It does take two to tango… even in an employment relationship.
First, job insecurity is has always existed; it was once the historical norm. The construction industry has always been project-based and seasonal like agriculture; seafarers were traditionally hired for a voyage. The entertainment industry was literally the “gig economy”. These are among the industries that routinely discarded workers when the job was done.
What is new is the extension of insecure work into industries where it was not previously common. This has been facilitated by new technology and the widespread use of contractual arrangements that seek to limit workers’ rights.
Third, the career management rhetoric lost sight of the distinction between is and should. Growth in atypical working patterns does not imply a moral imperative that workers should facilitate this development by shaping themselves into the desired mould. Particularly where some employers might be seeking to offload responsibility for sick pay, holiday pay, and travel between jobs.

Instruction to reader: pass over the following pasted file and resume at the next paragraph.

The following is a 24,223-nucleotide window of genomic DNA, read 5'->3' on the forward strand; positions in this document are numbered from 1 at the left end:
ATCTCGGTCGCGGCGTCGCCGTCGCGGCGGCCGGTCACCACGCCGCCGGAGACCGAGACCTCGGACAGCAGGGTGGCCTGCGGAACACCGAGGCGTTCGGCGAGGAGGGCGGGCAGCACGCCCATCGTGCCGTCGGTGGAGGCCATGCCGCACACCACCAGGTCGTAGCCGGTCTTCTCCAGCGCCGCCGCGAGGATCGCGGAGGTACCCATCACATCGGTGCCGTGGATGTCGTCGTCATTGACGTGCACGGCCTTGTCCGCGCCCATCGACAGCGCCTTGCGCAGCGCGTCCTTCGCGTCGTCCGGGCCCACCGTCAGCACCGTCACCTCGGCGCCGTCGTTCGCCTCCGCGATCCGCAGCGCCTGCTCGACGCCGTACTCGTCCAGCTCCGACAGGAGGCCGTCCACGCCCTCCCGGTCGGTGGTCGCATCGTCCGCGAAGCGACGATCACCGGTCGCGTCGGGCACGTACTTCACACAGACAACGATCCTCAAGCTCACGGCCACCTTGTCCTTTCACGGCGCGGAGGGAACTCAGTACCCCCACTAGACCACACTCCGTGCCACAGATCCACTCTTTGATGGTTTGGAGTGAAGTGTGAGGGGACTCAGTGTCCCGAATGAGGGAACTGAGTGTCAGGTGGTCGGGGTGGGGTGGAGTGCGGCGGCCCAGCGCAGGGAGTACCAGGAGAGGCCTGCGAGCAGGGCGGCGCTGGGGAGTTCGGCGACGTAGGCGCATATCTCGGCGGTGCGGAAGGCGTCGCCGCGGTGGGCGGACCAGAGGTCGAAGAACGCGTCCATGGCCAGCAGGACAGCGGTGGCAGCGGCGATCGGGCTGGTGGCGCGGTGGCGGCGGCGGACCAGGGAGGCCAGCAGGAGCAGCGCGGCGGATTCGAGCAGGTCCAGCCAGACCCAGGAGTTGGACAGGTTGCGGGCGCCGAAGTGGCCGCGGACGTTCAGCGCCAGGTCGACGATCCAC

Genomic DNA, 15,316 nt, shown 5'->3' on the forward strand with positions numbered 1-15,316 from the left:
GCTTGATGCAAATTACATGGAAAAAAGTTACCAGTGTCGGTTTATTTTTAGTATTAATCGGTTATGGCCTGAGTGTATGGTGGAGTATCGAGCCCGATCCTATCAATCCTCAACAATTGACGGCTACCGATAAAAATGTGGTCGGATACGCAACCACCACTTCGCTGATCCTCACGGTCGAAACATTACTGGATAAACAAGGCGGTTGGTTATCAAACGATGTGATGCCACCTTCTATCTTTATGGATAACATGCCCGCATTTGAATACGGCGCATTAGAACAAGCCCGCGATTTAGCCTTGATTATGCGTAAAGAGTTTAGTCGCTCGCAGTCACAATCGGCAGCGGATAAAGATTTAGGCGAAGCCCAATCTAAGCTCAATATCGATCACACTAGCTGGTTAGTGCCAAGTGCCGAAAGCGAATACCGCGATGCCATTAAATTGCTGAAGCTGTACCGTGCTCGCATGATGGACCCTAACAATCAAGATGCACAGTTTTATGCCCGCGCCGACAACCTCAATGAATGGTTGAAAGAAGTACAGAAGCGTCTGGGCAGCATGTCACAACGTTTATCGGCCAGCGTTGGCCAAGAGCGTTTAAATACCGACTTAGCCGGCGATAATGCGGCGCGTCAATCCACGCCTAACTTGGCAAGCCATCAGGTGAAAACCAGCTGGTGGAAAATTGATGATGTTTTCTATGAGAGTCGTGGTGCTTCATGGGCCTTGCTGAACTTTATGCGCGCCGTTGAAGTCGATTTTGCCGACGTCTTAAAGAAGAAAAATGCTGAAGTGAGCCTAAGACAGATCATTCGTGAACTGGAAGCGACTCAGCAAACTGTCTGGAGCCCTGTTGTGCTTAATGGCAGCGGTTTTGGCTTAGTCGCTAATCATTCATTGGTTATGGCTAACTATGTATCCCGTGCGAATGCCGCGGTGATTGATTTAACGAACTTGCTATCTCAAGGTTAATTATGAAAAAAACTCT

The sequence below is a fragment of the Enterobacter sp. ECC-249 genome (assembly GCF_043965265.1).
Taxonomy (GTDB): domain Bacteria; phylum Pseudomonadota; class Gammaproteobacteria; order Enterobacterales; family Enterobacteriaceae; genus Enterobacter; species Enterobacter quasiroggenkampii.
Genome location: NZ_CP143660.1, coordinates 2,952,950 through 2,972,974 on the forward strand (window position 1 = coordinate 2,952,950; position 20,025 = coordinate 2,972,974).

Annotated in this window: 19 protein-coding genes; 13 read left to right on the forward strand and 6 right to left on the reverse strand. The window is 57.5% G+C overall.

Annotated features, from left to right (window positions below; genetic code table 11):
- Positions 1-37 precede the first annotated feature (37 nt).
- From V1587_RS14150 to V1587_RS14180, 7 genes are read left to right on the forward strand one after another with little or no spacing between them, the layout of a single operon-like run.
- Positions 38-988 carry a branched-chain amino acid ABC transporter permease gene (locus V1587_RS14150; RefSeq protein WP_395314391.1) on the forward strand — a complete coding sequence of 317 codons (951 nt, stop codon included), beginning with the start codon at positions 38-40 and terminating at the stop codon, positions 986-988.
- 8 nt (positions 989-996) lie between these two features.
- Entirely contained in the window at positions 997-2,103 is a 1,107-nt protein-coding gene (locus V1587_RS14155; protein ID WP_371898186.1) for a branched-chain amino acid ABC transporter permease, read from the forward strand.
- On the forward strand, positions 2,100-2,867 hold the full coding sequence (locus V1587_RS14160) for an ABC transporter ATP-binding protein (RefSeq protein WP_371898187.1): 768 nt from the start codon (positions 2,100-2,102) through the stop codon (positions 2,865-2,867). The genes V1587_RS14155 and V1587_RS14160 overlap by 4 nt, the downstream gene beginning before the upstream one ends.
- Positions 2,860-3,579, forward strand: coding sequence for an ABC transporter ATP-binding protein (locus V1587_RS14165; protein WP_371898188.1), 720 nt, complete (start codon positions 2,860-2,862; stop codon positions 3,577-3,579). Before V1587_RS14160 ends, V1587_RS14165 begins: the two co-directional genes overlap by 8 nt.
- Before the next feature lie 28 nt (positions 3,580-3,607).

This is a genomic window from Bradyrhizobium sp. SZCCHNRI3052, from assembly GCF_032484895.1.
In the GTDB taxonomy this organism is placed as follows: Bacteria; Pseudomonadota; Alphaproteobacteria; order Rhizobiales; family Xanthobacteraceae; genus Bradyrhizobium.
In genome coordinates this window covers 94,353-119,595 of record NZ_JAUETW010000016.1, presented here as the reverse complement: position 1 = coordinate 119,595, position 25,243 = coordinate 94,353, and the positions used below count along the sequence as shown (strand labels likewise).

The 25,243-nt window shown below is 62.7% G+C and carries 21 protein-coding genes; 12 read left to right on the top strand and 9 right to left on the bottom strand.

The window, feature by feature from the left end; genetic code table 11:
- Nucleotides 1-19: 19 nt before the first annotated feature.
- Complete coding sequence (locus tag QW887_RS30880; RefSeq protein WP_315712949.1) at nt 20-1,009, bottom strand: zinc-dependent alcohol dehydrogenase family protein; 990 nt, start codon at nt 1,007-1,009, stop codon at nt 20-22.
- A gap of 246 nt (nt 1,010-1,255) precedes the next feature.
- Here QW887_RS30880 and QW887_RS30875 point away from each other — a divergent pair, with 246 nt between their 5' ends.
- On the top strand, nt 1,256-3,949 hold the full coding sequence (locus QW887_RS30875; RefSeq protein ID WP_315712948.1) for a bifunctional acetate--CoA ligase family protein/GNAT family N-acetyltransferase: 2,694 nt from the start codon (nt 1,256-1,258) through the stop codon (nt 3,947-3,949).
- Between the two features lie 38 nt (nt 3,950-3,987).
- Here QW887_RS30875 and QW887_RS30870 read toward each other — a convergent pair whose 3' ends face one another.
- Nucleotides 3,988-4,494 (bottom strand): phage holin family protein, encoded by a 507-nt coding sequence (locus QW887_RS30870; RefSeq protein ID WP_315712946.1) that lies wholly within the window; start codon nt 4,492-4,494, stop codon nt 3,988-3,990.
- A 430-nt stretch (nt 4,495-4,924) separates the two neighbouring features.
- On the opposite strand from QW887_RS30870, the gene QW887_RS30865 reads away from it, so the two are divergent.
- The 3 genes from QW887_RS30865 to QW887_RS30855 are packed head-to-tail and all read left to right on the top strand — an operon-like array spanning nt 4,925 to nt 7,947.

Flexibility in human resources allows employers to scale operations up and down rapidly, and with minimal cost. This is not just about keeping wage bills down, but also about employers reducing levels of economic risk, while workers increase their share of risk bearing. The challenge of global competition may be inevitable, but an unquestioning compliance with employer regimes for sharing wealth and risk is not.